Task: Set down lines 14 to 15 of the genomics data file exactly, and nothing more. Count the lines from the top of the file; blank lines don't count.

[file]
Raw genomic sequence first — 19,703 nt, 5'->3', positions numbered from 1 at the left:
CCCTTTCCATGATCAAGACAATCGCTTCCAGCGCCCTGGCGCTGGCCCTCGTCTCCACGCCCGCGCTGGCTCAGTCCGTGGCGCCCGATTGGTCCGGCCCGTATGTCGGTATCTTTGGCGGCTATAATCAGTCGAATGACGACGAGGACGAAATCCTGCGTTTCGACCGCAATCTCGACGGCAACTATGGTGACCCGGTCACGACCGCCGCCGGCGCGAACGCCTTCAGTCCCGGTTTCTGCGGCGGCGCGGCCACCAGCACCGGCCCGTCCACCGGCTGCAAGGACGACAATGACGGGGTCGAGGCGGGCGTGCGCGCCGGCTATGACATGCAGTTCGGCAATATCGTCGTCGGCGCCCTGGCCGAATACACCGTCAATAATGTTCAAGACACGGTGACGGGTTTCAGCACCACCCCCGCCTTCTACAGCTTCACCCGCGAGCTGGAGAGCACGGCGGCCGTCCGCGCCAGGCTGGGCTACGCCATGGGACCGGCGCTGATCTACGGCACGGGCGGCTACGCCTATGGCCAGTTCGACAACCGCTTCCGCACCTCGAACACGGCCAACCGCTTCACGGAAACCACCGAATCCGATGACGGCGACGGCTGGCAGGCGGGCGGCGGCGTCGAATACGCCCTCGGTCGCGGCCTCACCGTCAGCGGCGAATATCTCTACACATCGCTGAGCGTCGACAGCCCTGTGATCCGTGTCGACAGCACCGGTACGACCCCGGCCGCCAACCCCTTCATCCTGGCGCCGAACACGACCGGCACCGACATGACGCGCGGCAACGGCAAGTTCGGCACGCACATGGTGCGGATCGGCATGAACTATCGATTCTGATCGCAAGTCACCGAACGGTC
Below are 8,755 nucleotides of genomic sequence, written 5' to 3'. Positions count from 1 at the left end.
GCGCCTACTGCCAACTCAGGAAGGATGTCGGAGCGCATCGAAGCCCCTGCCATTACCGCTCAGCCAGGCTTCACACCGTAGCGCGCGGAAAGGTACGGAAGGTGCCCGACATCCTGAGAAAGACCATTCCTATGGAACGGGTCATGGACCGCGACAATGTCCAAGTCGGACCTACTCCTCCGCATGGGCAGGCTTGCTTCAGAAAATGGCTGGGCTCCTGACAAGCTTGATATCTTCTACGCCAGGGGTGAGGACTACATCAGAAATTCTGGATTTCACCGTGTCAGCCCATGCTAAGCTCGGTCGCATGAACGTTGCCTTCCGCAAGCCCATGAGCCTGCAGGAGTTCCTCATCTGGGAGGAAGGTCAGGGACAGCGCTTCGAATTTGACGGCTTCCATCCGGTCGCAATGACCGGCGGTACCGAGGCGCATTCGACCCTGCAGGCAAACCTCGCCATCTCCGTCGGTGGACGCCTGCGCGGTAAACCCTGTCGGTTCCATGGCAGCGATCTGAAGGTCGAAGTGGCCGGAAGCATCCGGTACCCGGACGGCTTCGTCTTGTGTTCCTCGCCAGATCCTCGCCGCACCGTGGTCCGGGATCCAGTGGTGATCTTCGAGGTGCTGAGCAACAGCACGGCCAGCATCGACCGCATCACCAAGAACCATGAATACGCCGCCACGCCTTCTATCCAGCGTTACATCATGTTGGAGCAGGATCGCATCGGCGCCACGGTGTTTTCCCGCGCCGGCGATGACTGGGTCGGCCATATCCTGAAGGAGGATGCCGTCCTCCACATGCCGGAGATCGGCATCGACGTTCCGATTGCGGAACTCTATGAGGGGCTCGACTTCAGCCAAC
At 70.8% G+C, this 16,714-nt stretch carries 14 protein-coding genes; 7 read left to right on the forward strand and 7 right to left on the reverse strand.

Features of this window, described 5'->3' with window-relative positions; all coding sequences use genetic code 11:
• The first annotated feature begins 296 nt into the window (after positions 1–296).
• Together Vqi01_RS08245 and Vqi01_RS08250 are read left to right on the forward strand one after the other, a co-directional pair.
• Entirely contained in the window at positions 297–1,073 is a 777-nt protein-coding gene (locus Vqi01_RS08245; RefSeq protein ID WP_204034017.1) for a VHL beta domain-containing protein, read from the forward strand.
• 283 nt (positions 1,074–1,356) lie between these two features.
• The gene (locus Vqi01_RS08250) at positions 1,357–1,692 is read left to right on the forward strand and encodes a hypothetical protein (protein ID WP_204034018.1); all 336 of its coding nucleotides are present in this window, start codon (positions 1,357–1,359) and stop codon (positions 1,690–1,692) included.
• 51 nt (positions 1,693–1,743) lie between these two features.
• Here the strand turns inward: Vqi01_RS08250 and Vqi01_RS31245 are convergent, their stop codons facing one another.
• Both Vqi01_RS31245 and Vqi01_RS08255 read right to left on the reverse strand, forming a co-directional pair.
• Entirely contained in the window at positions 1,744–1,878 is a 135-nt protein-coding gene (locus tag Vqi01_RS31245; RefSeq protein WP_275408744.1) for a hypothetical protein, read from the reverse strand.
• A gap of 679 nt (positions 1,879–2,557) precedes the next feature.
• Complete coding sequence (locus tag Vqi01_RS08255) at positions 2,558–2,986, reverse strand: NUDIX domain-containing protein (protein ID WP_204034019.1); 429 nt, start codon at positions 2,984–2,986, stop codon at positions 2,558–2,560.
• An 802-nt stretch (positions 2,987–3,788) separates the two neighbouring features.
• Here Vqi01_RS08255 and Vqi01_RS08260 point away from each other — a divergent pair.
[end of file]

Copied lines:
• Both Vqi01_RS31245 and Vqi01_RS08255 read right to left on the reverse strand, forming a co-directional pair.
• Entirely contained in the window at positions 1,744–1,878 is a 135-nt protein-coding gene (locus tag Vqi01_RS31245; RefSeq protein WP_275408744.1) for a hypothetical protein, read from the reverse strand.